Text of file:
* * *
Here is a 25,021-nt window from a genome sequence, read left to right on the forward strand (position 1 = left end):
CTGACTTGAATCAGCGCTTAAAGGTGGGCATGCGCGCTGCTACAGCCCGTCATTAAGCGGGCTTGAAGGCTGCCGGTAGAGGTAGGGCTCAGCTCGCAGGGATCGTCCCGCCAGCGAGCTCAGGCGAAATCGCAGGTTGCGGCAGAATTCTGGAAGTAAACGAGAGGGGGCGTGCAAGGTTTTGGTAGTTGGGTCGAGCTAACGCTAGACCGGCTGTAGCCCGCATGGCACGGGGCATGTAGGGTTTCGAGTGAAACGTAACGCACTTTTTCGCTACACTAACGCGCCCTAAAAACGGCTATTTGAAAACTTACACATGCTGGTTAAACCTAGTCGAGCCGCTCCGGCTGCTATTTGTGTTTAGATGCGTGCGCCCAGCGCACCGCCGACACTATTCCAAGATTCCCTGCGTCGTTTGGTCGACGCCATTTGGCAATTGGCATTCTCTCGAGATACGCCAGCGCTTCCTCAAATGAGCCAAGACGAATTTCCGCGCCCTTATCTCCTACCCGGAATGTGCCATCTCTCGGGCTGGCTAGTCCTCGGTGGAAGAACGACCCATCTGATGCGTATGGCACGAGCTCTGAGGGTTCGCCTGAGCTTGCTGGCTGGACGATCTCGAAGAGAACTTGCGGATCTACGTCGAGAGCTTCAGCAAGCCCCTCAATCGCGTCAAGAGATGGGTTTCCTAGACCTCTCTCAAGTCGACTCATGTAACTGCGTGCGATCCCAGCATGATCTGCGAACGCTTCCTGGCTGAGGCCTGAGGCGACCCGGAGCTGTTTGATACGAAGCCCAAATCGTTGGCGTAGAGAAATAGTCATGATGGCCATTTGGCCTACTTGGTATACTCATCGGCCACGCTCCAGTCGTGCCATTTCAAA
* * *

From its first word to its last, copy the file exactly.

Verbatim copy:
Here is a 25,021-nt window from a genome sequence, read left to right on the forward strand (position 1 = left end):
CTGACTTGAATCAGCGCTTAAAGGTGGGCATGCGCGCTGCTACAGCCCGTCATTAAGCGGGCTTGAAGGCTGCCGGTAGAGGTAGGGCTCAGCTCGCAGGGATCGTCCCGCCAGCGAGCTCAGGCGAAATCGCAGGTTGCGGCAGAATTCTGGAAGTAAACGAGAGGGGGCGTGCAAGGTTTTGGTAGTTGGGTCGAGCTAACGCTAGACCGGCTGTAGCCCGCATGGCACGGGGCATGTAGGGTTTCGAGTGAAACGTAACGCACTTTTTCGCTACACTAACGCGCCCTAAAAACGGCTATTTGAAAACTTACACATGCTGGTTAAACCTAGTCGAGCCGCTCCGGCTGCTATTTGTGTTTAGATGCGTGCGCCCAGCGCACCGCCGACACTATTCCAAGATTCCCTGCGTCGTTTGGTCGACGCCATTTGGCAATTGGCATTCTCTCGAGATACGCCAGCGCTTCCTCAAATGAGCCAAGACGAATTTCCGCGCCCTTATCTCCTACCCGGAATGTGCCATCTCTCGGGCTGGCTAGTCCTCGGTGGAAGAACGACCCATCTGATGCGTATGGCACGAGCTCTGAGGGTTCGCCTGAGCTTGCTGGCTGGACGATCTCGAAGAGAACTTGCGGATCTACGTCGAGAGCTTCAGCAAGCCCCTCAATCGCGTCAAGAGATGGGTTTCCTAGACCTCTCTCAAGTCGACTCATGTAACTGCGTGCGATCCCAGCATGATCTGCGAACGCTTCCTGGCTGAGGCCTGAGGCGACCCGGAGCTGTTTGATACGAAGCCCAAATCGTTGGCGTAGAGAAATAGTCATGATGGCCATTTGGCCTACTTGGTATACTCATCGGCCACGCTCCAGTCGTGCCATTTCAAA